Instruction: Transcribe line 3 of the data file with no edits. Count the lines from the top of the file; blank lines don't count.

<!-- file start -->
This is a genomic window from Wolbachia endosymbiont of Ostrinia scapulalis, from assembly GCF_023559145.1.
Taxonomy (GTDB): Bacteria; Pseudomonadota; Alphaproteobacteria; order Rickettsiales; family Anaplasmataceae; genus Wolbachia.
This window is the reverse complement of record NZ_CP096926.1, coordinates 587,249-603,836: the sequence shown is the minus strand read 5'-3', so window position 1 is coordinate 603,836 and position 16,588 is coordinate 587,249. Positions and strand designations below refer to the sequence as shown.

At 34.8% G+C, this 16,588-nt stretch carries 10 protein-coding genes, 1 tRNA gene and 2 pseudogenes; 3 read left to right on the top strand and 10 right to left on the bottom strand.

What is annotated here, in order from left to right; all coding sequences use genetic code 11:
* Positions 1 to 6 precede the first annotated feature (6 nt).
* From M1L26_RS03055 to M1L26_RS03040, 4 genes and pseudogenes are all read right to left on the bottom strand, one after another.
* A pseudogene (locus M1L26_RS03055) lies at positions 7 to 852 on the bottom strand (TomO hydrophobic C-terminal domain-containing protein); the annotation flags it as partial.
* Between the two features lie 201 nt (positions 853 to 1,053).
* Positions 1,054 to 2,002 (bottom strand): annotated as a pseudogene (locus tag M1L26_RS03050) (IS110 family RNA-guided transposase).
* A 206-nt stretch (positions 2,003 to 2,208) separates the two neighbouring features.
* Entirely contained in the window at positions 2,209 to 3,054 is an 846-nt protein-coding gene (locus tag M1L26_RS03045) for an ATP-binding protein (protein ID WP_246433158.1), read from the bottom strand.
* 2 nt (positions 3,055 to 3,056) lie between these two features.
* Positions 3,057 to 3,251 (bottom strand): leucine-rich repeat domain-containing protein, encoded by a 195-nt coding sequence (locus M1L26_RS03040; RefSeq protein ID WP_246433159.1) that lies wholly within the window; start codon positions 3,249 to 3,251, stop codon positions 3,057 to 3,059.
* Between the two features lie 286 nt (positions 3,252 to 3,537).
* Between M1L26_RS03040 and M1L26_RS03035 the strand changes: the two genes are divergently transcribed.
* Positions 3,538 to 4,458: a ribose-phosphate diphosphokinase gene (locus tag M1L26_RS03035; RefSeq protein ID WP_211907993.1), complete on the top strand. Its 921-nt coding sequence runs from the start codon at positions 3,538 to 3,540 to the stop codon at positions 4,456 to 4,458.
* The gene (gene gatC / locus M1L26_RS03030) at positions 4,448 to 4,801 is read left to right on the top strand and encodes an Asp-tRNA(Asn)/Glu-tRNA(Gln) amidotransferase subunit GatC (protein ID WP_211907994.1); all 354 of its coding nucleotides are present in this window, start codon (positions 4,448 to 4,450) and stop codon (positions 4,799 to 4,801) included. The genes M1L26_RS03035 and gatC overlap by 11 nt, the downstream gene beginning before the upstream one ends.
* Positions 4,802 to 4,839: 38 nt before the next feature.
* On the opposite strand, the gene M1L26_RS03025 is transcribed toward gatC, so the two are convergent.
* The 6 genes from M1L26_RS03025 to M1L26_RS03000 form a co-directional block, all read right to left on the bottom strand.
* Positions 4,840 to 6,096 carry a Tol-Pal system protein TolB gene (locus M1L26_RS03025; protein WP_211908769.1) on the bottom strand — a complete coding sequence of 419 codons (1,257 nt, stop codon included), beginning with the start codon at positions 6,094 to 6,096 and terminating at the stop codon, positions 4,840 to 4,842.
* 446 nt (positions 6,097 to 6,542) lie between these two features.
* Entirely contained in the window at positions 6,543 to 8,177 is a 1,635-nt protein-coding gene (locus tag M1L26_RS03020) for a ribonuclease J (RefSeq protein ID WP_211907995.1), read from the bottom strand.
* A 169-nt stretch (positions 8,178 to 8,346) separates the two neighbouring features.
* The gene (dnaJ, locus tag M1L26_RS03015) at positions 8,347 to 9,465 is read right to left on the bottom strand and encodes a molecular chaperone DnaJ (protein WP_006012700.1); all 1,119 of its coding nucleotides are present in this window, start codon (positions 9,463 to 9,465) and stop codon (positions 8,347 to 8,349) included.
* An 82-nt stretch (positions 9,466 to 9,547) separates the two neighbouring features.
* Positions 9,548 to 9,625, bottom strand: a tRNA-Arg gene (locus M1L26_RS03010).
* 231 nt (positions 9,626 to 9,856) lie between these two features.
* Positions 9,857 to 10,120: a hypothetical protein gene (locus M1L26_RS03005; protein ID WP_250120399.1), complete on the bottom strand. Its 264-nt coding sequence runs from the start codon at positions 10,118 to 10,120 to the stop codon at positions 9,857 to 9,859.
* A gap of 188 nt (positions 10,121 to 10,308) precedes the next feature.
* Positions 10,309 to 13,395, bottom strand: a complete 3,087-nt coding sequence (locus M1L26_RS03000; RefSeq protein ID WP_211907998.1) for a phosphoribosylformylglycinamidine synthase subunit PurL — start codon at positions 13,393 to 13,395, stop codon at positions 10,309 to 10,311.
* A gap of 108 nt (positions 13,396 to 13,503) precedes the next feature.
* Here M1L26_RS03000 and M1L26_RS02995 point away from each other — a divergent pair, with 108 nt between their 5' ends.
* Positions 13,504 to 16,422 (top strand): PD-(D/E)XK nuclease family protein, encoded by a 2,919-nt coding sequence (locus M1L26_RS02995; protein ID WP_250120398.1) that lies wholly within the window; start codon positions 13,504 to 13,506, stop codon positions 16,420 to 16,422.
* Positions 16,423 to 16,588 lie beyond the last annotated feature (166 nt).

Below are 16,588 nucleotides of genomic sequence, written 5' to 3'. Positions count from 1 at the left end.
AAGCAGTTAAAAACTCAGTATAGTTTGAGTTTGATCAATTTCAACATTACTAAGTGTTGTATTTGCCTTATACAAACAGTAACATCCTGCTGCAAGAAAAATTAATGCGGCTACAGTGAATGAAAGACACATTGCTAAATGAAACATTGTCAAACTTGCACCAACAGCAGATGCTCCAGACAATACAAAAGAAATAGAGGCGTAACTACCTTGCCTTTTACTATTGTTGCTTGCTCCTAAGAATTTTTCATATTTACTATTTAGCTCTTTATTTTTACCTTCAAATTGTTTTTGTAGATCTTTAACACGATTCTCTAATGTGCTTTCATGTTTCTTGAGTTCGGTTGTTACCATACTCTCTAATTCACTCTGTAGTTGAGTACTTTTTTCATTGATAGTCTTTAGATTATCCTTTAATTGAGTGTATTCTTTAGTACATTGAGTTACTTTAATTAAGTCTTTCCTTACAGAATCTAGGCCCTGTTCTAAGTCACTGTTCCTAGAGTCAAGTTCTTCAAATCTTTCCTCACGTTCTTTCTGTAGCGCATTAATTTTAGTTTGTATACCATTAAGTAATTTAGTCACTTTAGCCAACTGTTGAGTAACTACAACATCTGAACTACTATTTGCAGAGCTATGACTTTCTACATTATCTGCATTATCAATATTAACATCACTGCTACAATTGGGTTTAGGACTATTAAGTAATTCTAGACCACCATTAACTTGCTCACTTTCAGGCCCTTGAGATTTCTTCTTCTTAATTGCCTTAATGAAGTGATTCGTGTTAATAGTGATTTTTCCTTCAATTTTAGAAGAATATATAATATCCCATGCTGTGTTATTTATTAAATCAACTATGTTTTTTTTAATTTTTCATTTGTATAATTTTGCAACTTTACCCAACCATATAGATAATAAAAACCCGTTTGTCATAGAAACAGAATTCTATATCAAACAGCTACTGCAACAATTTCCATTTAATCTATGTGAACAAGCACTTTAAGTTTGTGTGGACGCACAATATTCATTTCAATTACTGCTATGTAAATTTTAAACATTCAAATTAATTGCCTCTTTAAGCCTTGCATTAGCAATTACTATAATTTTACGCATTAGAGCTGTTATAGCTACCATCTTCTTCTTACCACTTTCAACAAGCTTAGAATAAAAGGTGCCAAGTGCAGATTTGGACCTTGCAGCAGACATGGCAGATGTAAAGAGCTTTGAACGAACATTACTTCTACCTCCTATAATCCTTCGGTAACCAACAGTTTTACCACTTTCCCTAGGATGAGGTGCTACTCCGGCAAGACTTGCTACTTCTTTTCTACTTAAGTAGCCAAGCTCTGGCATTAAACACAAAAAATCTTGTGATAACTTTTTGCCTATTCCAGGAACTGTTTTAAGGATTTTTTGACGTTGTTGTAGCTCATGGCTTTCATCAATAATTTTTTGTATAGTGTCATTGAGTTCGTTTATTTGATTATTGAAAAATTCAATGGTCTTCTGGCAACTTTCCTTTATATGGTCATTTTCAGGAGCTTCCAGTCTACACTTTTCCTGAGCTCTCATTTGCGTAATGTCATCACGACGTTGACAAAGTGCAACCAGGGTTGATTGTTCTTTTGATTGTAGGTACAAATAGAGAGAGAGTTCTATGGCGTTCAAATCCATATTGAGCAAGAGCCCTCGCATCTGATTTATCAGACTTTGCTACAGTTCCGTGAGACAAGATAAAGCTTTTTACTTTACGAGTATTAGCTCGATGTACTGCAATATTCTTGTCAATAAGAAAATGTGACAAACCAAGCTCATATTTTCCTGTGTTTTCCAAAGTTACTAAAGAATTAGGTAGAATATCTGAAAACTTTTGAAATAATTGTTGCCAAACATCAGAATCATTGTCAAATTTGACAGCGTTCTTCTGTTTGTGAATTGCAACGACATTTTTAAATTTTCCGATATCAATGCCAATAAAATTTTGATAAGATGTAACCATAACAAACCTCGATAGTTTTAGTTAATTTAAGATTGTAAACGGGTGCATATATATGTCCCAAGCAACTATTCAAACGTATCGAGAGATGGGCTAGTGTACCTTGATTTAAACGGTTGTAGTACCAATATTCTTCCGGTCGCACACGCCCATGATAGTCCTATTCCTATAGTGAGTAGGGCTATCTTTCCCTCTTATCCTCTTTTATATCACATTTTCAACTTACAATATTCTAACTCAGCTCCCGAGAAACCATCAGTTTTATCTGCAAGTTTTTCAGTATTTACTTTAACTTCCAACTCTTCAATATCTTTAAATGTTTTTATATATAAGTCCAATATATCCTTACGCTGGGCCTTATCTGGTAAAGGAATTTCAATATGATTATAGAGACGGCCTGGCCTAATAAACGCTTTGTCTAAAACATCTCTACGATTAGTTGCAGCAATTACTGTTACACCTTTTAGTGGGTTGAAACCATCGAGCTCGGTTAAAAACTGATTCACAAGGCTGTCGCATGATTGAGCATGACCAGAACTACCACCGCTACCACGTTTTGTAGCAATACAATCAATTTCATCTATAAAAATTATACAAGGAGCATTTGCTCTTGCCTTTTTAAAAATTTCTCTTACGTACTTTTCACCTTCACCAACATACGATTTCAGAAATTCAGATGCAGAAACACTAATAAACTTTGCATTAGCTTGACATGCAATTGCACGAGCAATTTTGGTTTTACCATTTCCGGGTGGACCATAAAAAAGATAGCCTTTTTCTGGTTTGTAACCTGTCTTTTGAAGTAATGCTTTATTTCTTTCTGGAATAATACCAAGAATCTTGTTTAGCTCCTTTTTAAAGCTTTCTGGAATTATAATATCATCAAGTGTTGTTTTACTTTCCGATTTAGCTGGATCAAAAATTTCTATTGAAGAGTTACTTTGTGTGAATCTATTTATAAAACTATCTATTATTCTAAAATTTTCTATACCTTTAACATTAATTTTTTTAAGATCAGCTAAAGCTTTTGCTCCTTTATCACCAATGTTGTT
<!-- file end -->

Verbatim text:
This window is the reverse complement of record NZ_CP096926.1, coordinates 587,249-603,836: the sequence shown is the minus strand read 5'-3', so window position 1 is coordinate 603,836 and position 16,588 is coordinate 587,249. Positions and strand designations below refer to the sequence as shown.